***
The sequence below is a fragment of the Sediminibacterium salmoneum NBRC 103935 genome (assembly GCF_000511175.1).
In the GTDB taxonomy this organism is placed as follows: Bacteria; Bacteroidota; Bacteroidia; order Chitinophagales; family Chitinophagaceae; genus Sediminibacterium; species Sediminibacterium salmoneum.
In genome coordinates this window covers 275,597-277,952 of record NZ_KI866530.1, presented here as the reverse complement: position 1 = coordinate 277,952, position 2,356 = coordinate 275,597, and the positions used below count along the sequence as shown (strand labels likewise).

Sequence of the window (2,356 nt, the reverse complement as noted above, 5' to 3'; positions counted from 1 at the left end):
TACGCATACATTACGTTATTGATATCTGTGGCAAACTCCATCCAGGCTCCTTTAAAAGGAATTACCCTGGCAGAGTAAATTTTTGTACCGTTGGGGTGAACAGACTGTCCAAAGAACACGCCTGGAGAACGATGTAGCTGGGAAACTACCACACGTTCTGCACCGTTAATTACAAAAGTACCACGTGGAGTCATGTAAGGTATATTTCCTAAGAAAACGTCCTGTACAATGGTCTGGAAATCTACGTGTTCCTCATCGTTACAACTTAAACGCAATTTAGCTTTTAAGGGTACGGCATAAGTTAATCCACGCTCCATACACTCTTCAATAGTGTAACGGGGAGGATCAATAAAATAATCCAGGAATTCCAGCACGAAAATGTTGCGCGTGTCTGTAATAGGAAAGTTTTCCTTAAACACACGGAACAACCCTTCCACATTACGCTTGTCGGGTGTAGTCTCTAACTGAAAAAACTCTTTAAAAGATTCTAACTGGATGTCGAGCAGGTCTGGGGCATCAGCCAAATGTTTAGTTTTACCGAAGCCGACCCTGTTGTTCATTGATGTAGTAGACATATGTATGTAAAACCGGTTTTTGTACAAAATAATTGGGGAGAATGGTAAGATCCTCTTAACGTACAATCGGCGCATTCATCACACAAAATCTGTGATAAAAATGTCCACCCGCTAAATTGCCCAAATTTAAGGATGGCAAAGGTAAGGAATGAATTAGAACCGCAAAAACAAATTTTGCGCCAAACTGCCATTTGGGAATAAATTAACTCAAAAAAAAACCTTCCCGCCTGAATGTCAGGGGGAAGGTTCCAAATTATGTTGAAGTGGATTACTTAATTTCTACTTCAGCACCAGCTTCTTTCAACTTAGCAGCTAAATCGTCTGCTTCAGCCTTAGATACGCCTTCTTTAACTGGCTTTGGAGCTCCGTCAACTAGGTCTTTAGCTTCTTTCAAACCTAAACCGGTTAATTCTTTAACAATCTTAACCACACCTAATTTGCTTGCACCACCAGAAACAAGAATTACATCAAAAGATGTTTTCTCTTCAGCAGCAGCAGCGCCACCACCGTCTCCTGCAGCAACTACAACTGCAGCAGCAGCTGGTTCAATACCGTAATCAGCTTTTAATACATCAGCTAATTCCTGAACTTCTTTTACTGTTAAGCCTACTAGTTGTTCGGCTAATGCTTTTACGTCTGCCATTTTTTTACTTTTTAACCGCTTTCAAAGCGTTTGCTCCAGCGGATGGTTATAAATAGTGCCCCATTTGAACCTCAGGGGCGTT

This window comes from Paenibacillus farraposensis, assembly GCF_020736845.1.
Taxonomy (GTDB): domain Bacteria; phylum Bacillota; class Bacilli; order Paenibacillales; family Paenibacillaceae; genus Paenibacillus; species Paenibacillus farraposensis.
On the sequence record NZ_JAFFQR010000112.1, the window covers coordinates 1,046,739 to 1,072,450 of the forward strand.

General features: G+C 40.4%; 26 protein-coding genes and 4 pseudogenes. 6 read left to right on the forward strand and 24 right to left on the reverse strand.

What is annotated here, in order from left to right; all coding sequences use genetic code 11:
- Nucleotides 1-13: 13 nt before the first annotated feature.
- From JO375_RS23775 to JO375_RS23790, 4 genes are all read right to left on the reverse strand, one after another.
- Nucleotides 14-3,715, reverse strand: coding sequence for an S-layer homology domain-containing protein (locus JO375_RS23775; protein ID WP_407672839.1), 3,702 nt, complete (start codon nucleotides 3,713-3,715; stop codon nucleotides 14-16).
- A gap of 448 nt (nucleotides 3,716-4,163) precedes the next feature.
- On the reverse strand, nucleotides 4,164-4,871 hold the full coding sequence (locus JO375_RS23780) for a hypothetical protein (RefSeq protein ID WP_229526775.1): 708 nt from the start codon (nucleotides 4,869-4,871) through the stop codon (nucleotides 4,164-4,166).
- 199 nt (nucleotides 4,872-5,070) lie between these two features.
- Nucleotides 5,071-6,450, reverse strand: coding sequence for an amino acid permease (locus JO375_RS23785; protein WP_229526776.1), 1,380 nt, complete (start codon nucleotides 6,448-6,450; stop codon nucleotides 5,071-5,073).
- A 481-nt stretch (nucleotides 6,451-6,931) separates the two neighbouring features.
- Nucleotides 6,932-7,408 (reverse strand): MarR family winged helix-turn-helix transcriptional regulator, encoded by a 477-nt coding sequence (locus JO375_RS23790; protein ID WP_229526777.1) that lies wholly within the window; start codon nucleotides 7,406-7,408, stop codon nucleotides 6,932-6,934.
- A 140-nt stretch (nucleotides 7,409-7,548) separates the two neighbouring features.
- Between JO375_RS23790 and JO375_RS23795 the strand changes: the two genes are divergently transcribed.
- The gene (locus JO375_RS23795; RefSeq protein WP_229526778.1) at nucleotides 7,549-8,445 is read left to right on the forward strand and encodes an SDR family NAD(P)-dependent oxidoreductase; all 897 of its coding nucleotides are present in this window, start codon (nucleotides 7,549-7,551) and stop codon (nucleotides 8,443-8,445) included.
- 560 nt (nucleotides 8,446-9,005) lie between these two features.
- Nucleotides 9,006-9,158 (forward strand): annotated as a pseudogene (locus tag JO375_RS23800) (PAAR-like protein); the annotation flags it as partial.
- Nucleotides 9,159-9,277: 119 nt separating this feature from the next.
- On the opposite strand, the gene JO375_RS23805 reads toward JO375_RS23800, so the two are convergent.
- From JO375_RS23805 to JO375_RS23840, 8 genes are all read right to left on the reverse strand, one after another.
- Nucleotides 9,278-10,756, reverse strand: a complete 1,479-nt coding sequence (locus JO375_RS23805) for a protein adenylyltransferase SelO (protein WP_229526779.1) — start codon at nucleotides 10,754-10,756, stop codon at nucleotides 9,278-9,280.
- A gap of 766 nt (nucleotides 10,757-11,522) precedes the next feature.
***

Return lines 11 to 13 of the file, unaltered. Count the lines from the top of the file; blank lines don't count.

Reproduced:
- Nucleotides 1-13: 13 nt before the first annotated feature.
- From JO375_RS23775 to JO375_RS23790, 4 genes are all read right to left on the reverse strand, one after another.
- Nucleotides 14-3,715, reverse strand: coding sequence for an S-layer homology domain-containing protein (locus JO375_RS23775; protein ID WP_407672839.1), 3,702 nt, complete (start codon nucleotides 3,713-3,715; stop codon nucleotides 14-16).